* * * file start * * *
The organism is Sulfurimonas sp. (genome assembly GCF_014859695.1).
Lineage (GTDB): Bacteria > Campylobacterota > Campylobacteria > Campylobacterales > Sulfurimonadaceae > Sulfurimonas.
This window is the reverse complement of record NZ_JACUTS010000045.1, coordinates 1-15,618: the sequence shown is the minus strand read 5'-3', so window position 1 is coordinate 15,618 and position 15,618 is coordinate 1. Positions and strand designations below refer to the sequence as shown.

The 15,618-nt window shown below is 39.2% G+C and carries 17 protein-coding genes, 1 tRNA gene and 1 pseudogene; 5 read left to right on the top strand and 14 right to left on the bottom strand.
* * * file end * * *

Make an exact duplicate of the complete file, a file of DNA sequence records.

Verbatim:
The organism is Sulfurimonas sp. (genome assembly GCF_014859695.1).
Lineage (GTDB): Bacteria > Campylobacterota > Campylobacteria > Campylobacterales > Sulfurimonadaceae > Sulfurimonas.
This window is the reverse complement of record NZ_JACUTS010000045.1, coordinates 1-15,618: the sequence shown is the minus strand read 5'-3', so window position 1 is coordinate 15,618 and position 15,618 is coordinate 1. Positions and strand designations below refer to the sequence as shown.

The 15,618-nt window shown below is 39.2% G+C and carries 17 protein-coding genes, 1 tRNA gene and 1 pseudogene; 5 read left to right on the top strand and 14 right to left on the bottom strand.